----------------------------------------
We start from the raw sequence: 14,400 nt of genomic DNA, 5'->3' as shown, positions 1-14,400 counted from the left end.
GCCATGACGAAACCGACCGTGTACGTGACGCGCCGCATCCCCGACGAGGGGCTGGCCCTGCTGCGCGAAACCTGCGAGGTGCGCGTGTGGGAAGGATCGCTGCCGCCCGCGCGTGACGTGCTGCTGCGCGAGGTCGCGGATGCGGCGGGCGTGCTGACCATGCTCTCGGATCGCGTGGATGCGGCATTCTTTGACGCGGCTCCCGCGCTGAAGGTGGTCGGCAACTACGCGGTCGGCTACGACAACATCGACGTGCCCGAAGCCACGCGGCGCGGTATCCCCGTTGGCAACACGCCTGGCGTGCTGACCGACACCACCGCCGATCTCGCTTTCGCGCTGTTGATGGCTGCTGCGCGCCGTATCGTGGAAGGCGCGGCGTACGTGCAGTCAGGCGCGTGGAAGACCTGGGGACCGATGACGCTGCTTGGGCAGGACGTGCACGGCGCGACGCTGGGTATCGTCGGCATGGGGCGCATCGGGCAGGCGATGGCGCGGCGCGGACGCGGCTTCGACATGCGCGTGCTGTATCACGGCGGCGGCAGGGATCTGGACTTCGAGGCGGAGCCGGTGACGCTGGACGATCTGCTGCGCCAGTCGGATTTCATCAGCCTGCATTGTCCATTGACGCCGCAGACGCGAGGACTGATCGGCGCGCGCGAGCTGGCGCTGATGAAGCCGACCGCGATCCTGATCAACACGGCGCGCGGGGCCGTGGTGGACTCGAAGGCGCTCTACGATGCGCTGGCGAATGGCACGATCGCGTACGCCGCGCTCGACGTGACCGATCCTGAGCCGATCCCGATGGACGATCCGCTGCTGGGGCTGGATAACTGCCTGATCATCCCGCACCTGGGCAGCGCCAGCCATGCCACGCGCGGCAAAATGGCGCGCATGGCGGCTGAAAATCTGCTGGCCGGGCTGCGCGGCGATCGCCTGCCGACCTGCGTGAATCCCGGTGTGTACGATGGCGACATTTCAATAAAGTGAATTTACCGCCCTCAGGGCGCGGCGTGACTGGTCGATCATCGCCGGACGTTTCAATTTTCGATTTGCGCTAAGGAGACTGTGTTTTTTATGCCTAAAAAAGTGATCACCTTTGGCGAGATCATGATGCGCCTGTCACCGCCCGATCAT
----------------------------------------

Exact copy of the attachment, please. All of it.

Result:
We start from the raw sequence: 14,400 nt of genomic DNA, 5'->3' as shown, positions 1-14,400 counted from the left end.
GCCATGACGAAACCGACCGTGTACGTGACGCGCCGCATCCCCGACGAGGGGCTGGCCCTGCTGCGCGAAACCTGCGAGGTGCGCGTGTGGGAAGGATCGCTGCCGCCCGCGCGTGACGTGCTGCTGCGCGAGGTCGCGGATGCGGCGGGCGTGCTGACCATGCTCTCGGATCGCGTGGATGCGGCATTCTTTGACGCGGCTCCCGCGCTGAAGGTGGTCGGCAACTACGCGGTCGGCTACGACAACATCGACGTGCCCGAAGCCACGCGGCGCGGTATCCCCGTTGGCAACACGCCTGGCGTGCTGACCGACACCACCGCCGATCTCGCTTTCGCGCTGTTGATGGCTGCTGCGCGCCGTATCGTGGAAGGCGCGGCGTACGTGCAGTCAGGCGCGTGGAAGACCTGGGGACCGATGACGCTGCTTGGGCAGGACGTGCACGGCGCGACGCTGGGTATCGTCGGCATGGGGCGCATCGGGCAGGCGATGGCGCGGCGCGGACGCGGCTTCGACATGCGCGTGCTGTATCACGGCGGCGGCAGGGATCTGGACTTCGAGGCGGAGCCGGTGACGCTGGACGATCTGCTGCGCCAGTCGGATTTCATCAGCCTGCATTGTCCATTGACGCCGCAGACGCGAGGACTGATCGGCGCGCGCGAGCTGGCGCTGATGAAGCCGACCGCGATCCTGATCAACACGGCGCGCGGGGCCGTGGTGGACTCGAAGGCGCTCTACGATGCGCTGGCGAATGGCACGATCGCGTACGCCGCGCTCGACGTGACCGATCCTGAGCCGATCCCGATGGACGATCCGCTGCTGGGGCTGGATAACTGCCTGATCATCCCGCACCTGGGCAGCGCCAGCCATGCCACGCGCGGCAAAATGGCGCGCATGGCGGCTGAAAATCTGCTGGCCGGGCTGCGCGGCGATCGCCTGCCGACCTGCGTGAATCCCGGTGTGTACGATGGCGACATTTCAATAAAGTGAATTTACCGCCCTCAGGGCGCGGCGTGACTGGTCGATCATCGCCGGACGTTTCAATTTTCGATTTGCGCTAAGGAGACTGTGTTTTTTATGCCTAAAAAAGTGATCACCTTTGGCGAGATCATGATGCGCCTGTCACCGCCCGATCAT